Dangers of Rodent Bait

Image of a dead rat next to bait.

There are several general classifications of rodent poison (rodenticide) available over the counter. The most common is one that prevents blood clotting called an anticoagulant; D- con being the most easily recognized in light of the recent bans on second generation anticoagulant rodenticides.

Anticoagulant rodenticides can come in many forms from liquid, to pellets, to blocks. They are made to be palatable, thus the increase in risk to pets. When they are ingested the active ingredient is absorbed and begins blocking Vitamin K. Vitamin K is not a vitamin in the traditional sense, instead it is a molecule used by the blood during the clotting process.

Poisoning Symptoms

Unfortunately, signs of sickness begin days after ingestion. Usually signs start with weakness, tiredness and then progress to coughing. Nearly 100% of cases of anticoagulant poisonings start with bleeding into the lungs.

Treatment for Poisonings

Treatment of these anticoagulant poisonings often lags behind the initial poisoning resulting in dramatically reduced survival rates. This is often because pets do not act sick after ingesting the poison and therefore owners either are unaware it happened or believe the pet will be fine.

Treatment of these poisonings depends on how soon the pet is brought in for treatment as well as the severity of that pet’s illness. The prognosis and survival rate is dependent on early recognition of signs and treatment.

If an owner is aware that their pet ate the poison, vomiting can be induced to remove as much of the poison as possible and the pet can be started on a Vitamin K supplement until all the poison leaves the body. This reduces the risk of bleeding and the pet has an excellent prognosis with appropriate monitoring.

If a pet is already suspected to be suffering from the signs of poisoning and is bleeding into its lungs or other tissues the treatment is very different. Diagnosis is usually through a blood test that determines how long it takes for the pet’s blood to clot – these times are longer in poisoned pets. Xrays can show how severe the bleeding is into the lungs as well, providing more information for prognosis. The pet is started on Vitamin K and will often need a plasma or whole blood transfusion. The transfusion is important not only to replenish blood volume but also provides the pet with the blood clotting factors the poison is blocking.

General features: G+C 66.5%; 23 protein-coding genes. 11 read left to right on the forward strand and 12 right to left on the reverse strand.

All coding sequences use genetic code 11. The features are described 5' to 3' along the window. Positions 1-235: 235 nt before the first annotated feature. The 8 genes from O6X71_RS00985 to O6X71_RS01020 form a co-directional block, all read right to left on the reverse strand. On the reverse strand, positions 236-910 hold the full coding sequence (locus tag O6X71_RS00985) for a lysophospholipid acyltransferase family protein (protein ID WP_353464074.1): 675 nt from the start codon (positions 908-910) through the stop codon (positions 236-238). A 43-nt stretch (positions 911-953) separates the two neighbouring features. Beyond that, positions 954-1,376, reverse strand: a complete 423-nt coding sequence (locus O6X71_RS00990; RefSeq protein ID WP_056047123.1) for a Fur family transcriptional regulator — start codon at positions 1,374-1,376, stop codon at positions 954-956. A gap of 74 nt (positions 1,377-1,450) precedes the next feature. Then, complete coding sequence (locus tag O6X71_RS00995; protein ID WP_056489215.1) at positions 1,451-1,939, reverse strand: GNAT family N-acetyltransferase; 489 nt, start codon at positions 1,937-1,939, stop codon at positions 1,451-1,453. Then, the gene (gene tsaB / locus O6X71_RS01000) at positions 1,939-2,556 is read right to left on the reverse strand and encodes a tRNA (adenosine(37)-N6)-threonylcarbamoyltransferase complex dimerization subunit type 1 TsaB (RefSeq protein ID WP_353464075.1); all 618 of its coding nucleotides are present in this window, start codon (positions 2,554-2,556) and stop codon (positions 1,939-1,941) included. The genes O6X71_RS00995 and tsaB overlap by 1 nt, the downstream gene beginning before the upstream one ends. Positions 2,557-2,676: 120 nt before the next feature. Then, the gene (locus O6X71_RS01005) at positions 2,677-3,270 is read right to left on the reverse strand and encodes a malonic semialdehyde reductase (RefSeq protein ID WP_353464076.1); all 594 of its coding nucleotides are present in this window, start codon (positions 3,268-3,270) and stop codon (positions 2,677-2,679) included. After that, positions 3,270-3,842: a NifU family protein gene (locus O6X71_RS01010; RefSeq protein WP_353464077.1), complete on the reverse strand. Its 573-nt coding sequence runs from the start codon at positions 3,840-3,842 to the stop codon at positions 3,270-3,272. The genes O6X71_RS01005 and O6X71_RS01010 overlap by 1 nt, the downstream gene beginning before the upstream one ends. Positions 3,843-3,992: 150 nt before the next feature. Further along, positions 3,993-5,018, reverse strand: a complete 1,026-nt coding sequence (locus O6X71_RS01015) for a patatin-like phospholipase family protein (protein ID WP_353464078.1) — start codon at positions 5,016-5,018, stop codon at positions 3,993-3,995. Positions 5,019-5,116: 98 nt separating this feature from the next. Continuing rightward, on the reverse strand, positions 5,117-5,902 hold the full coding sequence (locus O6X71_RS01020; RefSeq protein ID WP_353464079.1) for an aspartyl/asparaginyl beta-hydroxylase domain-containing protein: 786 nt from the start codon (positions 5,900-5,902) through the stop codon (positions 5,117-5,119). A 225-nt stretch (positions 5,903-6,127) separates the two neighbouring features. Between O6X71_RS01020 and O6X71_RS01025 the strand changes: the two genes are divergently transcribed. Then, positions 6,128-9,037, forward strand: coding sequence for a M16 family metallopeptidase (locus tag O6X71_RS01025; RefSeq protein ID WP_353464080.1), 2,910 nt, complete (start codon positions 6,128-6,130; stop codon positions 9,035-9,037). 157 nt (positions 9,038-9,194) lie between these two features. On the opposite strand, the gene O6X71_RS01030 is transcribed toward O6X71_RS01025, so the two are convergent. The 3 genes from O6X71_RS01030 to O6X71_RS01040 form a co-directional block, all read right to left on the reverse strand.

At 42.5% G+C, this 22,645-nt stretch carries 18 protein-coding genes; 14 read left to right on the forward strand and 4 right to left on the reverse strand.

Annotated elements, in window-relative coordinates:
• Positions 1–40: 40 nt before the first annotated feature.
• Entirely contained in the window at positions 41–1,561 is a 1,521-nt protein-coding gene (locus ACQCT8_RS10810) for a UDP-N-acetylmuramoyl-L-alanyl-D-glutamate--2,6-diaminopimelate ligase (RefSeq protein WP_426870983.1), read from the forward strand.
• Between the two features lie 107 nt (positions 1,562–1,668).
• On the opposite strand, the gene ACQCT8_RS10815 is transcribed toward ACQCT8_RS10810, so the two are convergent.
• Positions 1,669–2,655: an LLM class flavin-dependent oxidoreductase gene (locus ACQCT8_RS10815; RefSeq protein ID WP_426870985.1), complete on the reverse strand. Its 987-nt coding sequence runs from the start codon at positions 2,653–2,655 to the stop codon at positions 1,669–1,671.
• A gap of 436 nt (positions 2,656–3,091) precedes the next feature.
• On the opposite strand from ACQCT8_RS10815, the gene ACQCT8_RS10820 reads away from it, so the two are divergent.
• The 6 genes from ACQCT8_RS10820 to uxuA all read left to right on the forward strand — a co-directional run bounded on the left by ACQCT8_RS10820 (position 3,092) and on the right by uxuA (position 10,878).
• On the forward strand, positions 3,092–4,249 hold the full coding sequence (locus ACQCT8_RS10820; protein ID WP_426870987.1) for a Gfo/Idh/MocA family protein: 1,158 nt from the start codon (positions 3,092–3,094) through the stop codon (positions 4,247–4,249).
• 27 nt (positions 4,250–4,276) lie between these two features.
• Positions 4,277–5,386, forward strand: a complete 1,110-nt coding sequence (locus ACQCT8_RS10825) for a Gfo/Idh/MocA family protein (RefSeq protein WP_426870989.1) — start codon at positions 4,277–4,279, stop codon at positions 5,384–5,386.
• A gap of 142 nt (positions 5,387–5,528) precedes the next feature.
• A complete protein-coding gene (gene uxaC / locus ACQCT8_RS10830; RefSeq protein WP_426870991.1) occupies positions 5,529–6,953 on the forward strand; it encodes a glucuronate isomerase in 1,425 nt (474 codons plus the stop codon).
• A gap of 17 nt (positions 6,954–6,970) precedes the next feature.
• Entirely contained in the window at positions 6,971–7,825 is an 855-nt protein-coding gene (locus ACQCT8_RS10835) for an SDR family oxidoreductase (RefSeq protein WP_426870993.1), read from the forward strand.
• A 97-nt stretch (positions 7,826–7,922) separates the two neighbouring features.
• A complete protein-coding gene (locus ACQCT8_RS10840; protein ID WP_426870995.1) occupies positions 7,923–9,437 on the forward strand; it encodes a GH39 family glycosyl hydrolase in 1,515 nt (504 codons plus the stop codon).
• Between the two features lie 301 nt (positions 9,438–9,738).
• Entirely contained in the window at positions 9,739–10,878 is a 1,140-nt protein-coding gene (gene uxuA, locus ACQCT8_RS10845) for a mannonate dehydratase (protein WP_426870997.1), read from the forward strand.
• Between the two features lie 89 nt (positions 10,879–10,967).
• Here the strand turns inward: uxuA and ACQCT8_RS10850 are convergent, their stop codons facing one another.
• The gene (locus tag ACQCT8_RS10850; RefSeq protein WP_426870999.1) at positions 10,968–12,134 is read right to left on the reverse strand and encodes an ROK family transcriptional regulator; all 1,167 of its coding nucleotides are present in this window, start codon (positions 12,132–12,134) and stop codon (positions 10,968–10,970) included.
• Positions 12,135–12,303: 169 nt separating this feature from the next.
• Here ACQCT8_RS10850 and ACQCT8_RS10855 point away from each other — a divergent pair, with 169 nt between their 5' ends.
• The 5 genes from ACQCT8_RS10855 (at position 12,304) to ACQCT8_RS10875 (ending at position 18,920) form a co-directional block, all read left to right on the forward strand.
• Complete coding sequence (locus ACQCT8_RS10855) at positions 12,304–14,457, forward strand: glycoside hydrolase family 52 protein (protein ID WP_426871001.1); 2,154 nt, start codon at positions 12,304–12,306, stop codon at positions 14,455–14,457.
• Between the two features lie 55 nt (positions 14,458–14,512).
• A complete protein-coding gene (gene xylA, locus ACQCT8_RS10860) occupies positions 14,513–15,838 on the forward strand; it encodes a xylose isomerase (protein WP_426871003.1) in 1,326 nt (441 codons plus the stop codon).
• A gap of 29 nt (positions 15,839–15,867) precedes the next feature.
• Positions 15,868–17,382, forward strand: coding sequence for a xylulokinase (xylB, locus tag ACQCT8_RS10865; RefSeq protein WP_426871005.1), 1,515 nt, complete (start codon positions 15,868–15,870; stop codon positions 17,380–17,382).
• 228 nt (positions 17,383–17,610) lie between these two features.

Prevention

As with most poisons, owner awareness is critical to saving the life of the pet. Knowing what poisons are on the property and ensuring that pets do not have access is the first step in prevention of poisonings. Then, making sure to check those poisons regularly so if it is ingested, early treatment can be started.

Location

Find us on the map

Office Hours

Our Regular Schedule

Monday:

7:00 am-6:00 pm

Tuesday:

7:00 am-6:00 pm

Wednesday:

7:00 am-6:00 pm

Thursday:

7:00 am-6:00 pm

Friday:

7:00 am-6:00 pm

Saturday:

7:30 am-12:00 pm

Sunday:

Closed

Testimonials

Feedback from our clients

  • "I have been taking my 16 year old lab, Oscar, to this vet since he came to me in 2004, and I wouldn't take any of my dogs anywhere else! They are so wonderful with both pets and people. I would recommend any of the doctors and staff to anyone."
    Erin H
  • "We have been going to another vet for years. We wanted to have our year old Wheaten Terrier, Rylee spayed by laparoscopy so she would have less pain and be back to her usual activity in 2-3 days instead of 10-14 days. Our vet does the traditional spay. We had a consult meet and greet with Dr. Courtney Pierce. She answered all our questions and so friendly and professional. They have a state of the art OR suite. Rylee did great. On post op day three she spotted a squirrel and did an all out chase with no ill effects! All the staff were great."
    Linda A
  • "I love Dr. Jernigan at AHLB and would never take my dog anywhere else! The staff is excellent with animals and always professional, courteous and respectful to owners. I have trusted this animal hospital for all of my dog's care, including check ups, surgeries (she's had three!) and for boarding when we have to go out of town. Every experience I have had here has been wonderful and I highly recommend their services to anyone looking for a veterinary office for their furry children!."
    Avery C